The promise of creating a dedicated field was like a dream come true. It was going to be like comparing day and night to the traditional open dirt fields offered by local parks. Art Burke took charge of the development and made sure it had the components of a professional field. As an example, since it was a Little League, Inc. franchise there was a scoreboard, grass infield, dugouts symmetrical fencing, a concession stand, announcers’ booth and other amenities that had never been seen, at least not in the ‘hood.
Difference between Park Leagues and Little League, Inc.
Baseball is baseball. I get that but park organized leagues are operated by park/city staff. That is not a terrible thing and while many take pride in their job it simply is much different than the requirements of Little League, Inc. Most know it through its internationally acclaimed Little League World Series, which is held annually in Williamsport, PA. To get there the road starts at the local level or the District level through its Tournament of Champions series as the winners in respective divsion’s (Minors, Majors, Juniors, etc.) advance. To play in that series teams must be part of a Little League, Inc. franchise. Playing youth park baseball does not reach that height or prestige, although the play is perhaps just as competitive. Another factor is Little League, Inc. is operated on a 100% volunteer corp. which relies on sponsorship and a concession stand whose revenues provide the league with day-to-day operating capital. The Conrad Hilton Foundation stepped up to provide the core $250,000 funding for the field, thus the name “Conrad Hilton Little League Field,” however there were other organizations who also contributed.
Another critical point is park baseball has access to the many public fields. Little League, Inc. baseball as a private organization using some public space but their fields are owned outright. The experience that SLAMLK was attempting to achieve was putting a Little League field in a public park. It is also worth mentioning youth baseball was already being played at parks within a mile of Conrad Hilton Field, notably Denker Recreation Center and Harvard Park.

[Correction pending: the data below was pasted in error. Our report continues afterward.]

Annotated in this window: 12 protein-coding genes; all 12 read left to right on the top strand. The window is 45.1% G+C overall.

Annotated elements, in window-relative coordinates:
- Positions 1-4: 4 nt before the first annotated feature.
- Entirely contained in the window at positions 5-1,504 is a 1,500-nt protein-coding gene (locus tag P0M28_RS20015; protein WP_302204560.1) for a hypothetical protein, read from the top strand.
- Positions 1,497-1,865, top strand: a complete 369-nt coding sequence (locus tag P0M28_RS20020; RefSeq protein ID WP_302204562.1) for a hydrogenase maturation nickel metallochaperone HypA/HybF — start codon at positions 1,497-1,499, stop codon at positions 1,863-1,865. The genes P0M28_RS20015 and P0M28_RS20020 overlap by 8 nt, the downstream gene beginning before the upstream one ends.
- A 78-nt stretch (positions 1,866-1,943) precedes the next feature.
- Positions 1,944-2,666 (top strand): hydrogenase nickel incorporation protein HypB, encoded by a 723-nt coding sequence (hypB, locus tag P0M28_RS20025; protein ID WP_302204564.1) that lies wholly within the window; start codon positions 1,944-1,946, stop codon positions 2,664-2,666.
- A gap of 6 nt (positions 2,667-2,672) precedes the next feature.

The maintenance issues
Even though the city has tremendous resources in maintaining their parks, maintaining a manicured baseball field requires extra focus. While dirt and grass and other components might appear basic, there is a protocol in keeping it groomed so that each game features a fresh look. That is another area where our volunteer corps delivered. From dragging the field, to cleaning up the stands to finely cutting the grass, etc. are necessary steps in maintaining the standard we committed.
Nevertheless, through Ridley-Thomas’ support we were able to bridge a positive relationship with our needs and the city. Again, the experiment of creating a Little League, Inc. venue with the city was worth the sacrifice. SLAMLK was the first and Little League, Inc. committed five additional venues throughout urban cores in the United States (L.A., Houston, Harlem, Florida, etc.). Unfortunately, we assumed the type of support Ridley-Thomas provided would remain constant or assumed from whoever represented the area. Most volunteers accepted the challenge and were willing to make the sacrifice of spending countless hours doing their work if there was the appropriate undergirding. It was a lot of work. We would spend two to three hours per night and at least five to eight hours each Saturday and Sunday to make sure the league could operate.
A bump in the road
Harvard Park was a success and we moved into our cathedral called the Conrad Hilton Little League field in 1996. I forget what exactly happened but if I am not mistaken the 1997 year was postponed to complete some infrastructure. The parents and players were devastated having to halt play and the feeling of another “dream deferred” settled in. Either way, there was no baseball and local leadership under Durrell became stalled. Professionally he was a Sergeant with the Police Department and had a lot going on, so the league became secondary. As previously stated, a little league field requires ongoing maintenance and before our eyes the jewel became a nightmare. It became unrecognizable as blight settled in. We alerted Mark Ridley-Thomas of the condition and the prospects of losing the momentum the league had built, as well as the reputational damage that “people in the hood” do not take care of investments and run them into the ground. It was somewhat of an embarrassment considering the major investment so many had made to uplift the community.